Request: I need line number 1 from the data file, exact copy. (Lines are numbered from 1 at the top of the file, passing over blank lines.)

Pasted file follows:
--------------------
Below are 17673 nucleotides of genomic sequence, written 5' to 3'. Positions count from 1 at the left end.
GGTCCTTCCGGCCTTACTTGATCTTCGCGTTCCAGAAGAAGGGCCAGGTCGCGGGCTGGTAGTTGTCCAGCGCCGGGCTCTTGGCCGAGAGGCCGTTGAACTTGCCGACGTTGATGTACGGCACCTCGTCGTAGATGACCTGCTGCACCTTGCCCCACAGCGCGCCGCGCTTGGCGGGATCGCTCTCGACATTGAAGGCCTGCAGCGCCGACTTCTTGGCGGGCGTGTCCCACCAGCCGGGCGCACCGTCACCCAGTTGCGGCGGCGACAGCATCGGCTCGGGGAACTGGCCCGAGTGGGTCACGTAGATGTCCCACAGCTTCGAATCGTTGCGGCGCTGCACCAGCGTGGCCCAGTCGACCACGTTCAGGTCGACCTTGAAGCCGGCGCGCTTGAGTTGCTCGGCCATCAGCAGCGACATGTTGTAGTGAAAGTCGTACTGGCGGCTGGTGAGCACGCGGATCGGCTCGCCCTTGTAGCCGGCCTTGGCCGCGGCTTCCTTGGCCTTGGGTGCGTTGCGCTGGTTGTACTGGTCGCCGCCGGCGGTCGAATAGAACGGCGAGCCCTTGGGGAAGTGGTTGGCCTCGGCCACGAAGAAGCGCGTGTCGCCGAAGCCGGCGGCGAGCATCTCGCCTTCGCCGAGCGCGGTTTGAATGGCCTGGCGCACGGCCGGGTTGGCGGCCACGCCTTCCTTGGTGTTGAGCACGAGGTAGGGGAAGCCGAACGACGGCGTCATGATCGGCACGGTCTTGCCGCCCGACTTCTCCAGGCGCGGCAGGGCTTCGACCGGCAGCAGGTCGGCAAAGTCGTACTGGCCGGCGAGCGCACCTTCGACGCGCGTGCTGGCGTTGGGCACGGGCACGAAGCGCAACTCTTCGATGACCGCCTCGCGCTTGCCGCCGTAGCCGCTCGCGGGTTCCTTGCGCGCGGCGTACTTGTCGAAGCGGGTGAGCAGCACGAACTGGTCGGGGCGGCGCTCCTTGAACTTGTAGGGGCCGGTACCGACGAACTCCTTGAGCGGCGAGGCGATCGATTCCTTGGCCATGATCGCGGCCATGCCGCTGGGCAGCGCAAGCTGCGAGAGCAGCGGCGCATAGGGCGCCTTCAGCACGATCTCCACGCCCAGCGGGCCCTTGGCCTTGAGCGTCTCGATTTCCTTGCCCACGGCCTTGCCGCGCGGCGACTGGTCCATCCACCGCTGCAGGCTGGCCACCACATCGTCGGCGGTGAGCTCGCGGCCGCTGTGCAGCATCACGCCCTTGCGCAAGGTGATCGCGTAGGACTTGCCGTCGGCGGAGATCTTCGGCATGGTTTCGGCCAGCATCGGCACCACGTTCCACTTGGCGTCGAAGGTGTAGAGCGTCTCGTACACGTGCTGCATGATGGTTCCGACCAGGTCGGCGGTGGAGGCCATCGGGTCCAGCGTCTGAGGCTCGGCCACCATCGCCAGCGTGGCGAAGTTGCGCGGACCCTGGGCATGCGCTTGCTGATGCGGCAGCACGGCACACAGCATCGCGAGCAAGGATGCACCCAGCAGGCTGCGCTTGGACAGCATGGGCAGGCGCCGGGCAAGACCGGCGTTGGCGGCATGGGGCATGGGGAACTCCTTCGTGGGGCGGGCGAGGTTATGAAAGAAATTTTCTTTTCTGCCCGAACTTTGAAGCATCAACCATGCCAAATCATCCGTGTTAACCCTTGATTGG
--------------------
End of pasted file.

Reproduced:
Below are 17673 nucleotides of genomic sequence, written 5' to 3'. Positions count from 1 at the left end.